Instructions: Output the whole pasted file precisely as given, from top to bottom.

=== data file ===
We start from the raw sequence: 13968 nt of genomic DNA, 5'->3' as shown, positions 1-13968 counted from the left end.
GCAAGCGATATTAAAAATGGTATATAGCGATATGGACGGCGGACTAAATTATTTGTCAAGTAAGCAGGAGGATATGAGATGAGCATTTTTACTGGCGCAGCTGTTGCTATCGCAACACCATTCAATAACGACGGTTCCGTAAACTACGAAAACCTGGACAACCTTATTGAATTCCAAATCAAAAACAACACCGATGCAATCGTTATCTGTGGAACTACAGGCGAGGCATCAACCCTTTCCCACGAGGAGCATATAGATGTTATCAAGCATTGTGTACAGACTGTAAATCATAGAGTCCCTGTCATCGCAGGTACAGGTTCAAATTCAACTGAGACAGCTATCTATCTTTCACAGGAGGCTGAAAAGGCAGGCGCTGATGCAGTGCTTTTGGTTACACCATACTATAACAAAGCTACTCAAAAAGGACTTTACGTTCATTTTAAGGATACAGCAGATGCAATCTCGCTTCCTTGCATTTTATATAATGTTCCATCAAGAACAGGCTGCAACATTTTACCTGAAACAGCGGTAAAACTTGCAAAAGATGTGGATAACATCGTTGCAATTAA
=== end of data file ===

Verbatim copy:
We start from the raw sequence: 13968 nt of genomic DNA, 5'->3' as shown, positions 1-13968 counted from the left end.
GCAAGCGATATTAAAAATGGTATATAGCGATATGGACGGCGGACTAAATTATTTGTCAAGTAAGCAGGAGGATATGAGATGAGCATTTTTACTGGCGCAGCTGTTGCTATCGCAACACCATTCAATAACGACGGTTCCGTAAACTACGAAAACCTGGACAACCTTATTGAATTCCAAATCAAAAACAACACCGATGCAATCGTTATCTGTGGAACTACAGGCGAGGCATCAACCCTTTCCCACGAGGAGCATATAGATGTTATCAAGCATTGTGTACAGACTGTAAATCATAGAGTCCCTGTCATCGCAGGTACAGGTTCAAATTCAACTGAGACAGCTATCTATCTTTCACAGGAGGCTGAAAAGGCAGGCGCTGATGCAGTGCTTTTGGTTACACCATACTATAACAAAGCTACTCAAAAAGGACTTTACGTTCATTTTAAGGATACAGCAGATGCAATCTCGCTTCCTTGCATTTTATATAATGTTCCATCAAGAACAGGCTGCAACATTTTACCTGAAACAGCGGTAAAACTTGCAAAAGATGTGGATAACATCGTTGCAATTAA